Toothless’s redemption.  Well done DreamWorks, well done.

And that’s how this movie resembles the skydiving and wing suit I mentioned earlier.  It starts off great, takes a risk for more excitement, falls down, but at the last minutes it flies, soaring lower than the first.





Eragon: The Modern Pizza of Literature

It was 2002 and here was this nineteen year old guy having a gigantic success story in front of the nation’s eyes.  In fact, I can honestly say that Christopher Paolini’s remarkable success at such an early age was one of the reasons I decided to start on my book so young.  Eragon_book_cover

Everybody knows that story of Eragon, or if they don’t they aren’t interested so I won’t dwell on that.  Suffice to say, it’s a pretty entertaining book.  Cliches abound, fresh adjectives are oftentimes sorely wanting, but it’s still a good read.  But what most families should be asking is, is it a wholesome one?

Eragon can and should be compared to a Pizza Hut pizza.  It’s high quality junk food that, while not having anything in it that’s dangerous to your health, still has nothing that nurtures.

The title character is a likable, rebellious young man who, although sure of himself, seems willing to learn.  He is also respectful of others privacy, a honest bloke, fiercely loyal to his friends, and adamantly set against the evil forces that seek to crush the world.  Honestly, he’s a pretty nice guy.  As a role model (something younger readers will definitely see him as) you could do worse.

In fact, most of those qualities are shared across the good guys. The main exception is Eragon’s mentor Brom, the man whom it is clear Eragon should look up to.  This guy has absolutely no problem in cheating, lying or invading others minds (something he warns Eragon not to do, and then conversely does himself.)  The fact that Brom is definitely portrayed as the insight into the author’s mind, that’s somewhat disturbing.

Violence here isn’t excessive, or even necessarily often.  Nowhere are graphically descriptive wordsEragon-and-saphira-eragon-397789-1 that will cause younger readers to cringe.  However, a female elf character is badly beaten and torture, and even has her guards ordered to sexually molest her (something she is able to avoid) in order to wring information out of her.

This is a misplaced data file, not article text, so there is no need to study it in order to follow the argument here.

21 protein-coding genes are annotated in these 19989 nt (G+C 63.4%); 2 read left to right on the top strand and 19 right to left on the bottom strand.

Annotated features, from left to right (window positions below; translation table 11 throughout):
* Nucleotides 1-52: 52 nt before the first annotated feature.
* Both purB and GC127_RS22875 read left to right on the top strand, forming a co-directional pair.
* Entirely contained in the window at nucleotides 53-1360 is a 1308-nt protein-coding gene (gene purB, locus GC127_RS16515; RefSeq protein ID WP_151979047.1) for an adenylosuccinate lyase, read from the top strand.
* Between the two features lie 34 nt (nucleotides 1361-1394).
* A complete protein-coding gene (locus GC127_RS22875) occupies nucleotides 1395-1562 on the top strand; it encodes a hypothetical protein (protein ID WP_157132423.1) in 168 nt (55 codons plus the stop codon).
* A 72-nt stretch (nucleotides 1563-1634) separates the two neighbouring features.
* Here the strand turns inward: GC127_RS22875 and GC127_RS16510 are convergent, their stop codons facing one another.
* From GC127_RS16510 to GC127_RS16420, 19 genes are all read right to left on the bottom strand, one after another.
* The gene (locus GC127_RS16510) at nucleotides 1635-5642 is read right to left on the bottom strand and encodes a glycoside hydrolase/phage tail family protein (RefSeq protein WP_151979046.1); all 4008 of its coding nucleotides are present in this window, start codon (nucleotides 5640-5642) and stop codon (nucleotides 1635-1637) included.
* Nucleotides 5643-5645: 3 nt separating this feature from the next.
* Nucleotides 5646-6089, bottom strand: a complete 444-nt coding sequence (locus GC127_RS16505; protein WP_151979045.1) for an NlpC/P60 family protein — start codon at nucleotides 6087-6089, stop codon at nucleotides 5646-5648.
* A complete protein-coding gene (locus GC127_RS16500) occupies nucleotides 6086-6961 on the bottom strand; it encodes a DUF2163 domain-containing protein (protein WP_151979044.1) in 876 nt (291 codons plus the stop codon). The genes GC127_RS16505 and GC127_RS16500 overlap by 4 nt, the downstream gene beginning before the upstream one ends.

Which brings us to the next topic.  Frankly, the book is clean.  Slight romance is hinted at between Eragon and the elf, but besides that, it’s pretty decent.

I can’t remember any language in the entire book either.  This doesn’t mean it’s not there…it just means it’s probably not an issue.

Overall, it’s a fun, light read.  No moral lessons to bring  the reader up, and no real inappropriate content. In fact, for ages ten and up, this book will definitely be one that you can confidently trust nothing bad will come of. (The writer of this blog cannot be held responsible for situations that contradict that last statement.  Or the previous statement.  Or any other statements he made in the post.  Or on this blog.  Or in life.  Or death.)

Now here’s the tricky part.  As everyone knows, this book is a part of a series, and while the first one is fine, the rest?  Not so much.  Every complimentary thing I said in this post is torn out, chewed up, and thrown away.  Every…last…positive…thing.  And bad content isn’t only present, it’s prevalent.  Anything from nude elves, to hurtful rebellious behavior that’s ‘cool’, to an out-and-out declaration of atheism.

So that’s where the danger lies.  Know that although this book is fine, the readers will want more.  And more is where everything isn’t fine.  Your choice.

By the way, the movie stinks.  So much for the movie review.